Process Flow for Example Population Health Management System using Asynchronous Interaction Model
In this second example, the population health management system (PHMS) is invoked asynchronously on a scheduled basis (process 2-1). As the first step, the PHMS queries its clinical databases to identify cohorts of patients for population health management (e.g., patients with a targeted disease) (processes 2-2 and 2-3). Then, for each patient identified, the PHMS determines the data required by the CDS service to identify the patient’s care needs (processes 2-4 and 2-5), obtains the required data through its data access layer (processes 2-6 and 2-7), and uses the CDS service to identify each patient’s care needs (processes 2-8 and 2-9). Then, following the evaluation of all individuals in the cohort, the PHMS uses the patient-level evaluation results to generate population-level CDS interventions (e.g., patient follow-up lists for community-based care managers, clinic-based feedback reports, and patient-directed care reminder letters; processes 2-10 and 2-11) . These population-level interventions are then communicated to appropriate end-users through a telecommunication service (processes 2-12 and 2-13).
With these example CDS architectures in mind, the remainder of the manuscript discusses benefits and challenges of using system-agnostic CDS services to implement various CDS applications. Of note, our analysis of benefits and challenges is largely based on our implementation experiences and theoretical analyses, rather than on empirical studies directly comparing service-oriented versus non-service-oriented approaches to CDS deployment. Therefore, these benefits and challenges should be considered potential benefits and challenges that will hopefully serve as useful insights but which require further validation and investigation. At the same time, our analysis is fully aligned with a well-respected analysis of the benefits and challenges of SOA in general .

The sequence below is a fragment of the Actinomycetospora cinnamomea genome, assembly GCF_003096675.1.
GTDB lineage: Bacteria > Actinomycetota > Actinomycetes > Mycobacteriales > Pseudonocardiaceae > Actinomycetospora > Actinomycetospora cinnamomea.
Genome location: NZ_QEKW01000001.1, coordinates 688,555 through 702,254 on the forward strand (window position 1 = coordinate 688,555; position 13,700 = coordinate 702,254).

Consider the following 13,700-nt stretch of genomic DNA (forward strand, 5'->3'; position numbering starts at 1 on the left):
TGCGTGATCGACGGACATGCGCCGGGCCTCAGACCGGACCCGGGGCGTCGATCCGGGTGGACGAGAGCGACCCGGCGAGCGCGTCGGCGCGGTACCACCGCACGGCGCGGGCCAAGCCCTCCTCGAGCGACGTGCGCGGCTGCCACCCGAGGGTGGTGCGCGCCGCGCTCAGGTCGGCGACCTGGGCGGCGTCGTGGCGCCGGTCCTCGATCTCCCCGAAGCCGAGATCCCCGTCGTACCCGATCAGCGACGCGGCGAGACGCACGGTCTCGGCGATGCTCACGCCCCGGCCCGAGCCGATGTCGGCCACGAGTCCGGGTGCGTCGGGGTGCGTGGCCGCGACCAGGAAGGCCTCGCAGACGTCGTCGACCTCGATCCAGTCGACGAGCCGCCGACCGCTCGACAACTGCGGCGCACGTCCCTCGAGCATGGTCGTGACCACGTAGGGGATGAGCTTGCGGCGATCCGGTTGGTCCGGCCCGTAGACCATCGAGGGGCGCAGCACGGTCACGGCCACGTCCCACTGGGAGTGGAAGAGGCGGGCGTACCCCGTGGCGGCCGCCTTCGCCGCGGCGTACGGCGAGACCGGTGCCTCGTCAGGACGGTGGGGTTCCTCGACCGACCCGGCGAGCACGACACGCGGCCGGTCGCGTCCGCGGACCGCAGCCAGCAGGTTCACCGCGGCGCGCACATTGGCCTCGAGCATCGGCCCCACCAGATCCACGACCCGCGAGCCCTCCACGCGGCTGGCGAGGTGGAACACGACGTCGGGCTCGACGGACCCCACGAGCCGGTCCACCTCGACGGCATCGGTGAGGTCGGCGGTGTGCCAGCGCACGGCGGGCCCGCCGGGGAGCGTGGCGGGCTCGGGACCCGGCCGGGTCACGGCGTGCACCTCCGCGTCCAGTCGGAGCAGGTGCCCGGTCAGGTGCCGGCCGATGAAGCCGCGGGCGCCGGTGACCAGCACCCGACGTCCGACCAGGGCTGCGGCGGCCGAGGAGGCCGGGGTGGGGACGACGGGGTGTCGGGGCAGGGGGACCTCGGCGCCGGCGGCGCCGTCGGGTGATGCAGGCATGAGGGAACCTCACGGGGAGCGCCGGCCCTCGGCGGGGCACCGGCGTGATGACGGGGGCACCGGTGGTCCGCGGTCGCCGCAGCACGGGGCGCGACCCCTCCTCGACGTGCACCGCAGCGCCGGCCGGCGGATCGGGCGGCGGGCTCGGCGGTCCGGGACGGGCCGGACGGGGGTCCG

As a final note on the analysis that follows, for both benefits and challenges, these aspects of system-agnostic CDS services are not exclusive to the use of this design pattern. For example, the potential for centralized knowledge management and sharing is a potential benefit of using system-agnostic CDS services, but such scalable knowledge management and sharing could also potentially be achieved using a different design pattern, such as one based on the use of standardized knowledge resources such as Arden Syntax modules.
Potential benefits of using a system-agnostic CDS service are outlined in Table 1 and described in further detail below. For each benefit, examples are provided to ground the benefit in practical terms.
Potential Benefits of Using a System-Agnostic CDS Service
|Relative ease and flexibility with which a CDS service can be leveraged across applications and care settings to implement CDS capabilities||Using SEBASTIAN, four CDS applications were developed across two care settings by one health informaticist (KK) in about six months 
Commercial medication knowledge resources can be adapted for use within various CDS applications
|Facilitation of centralized knowledge management and sharing||Commercial medication knowledge vendors manage knowledge centrally for large numbers of client institutions
SEBASTIAN supports multiple CDS applications deployed across divergent care settings [5,16,17]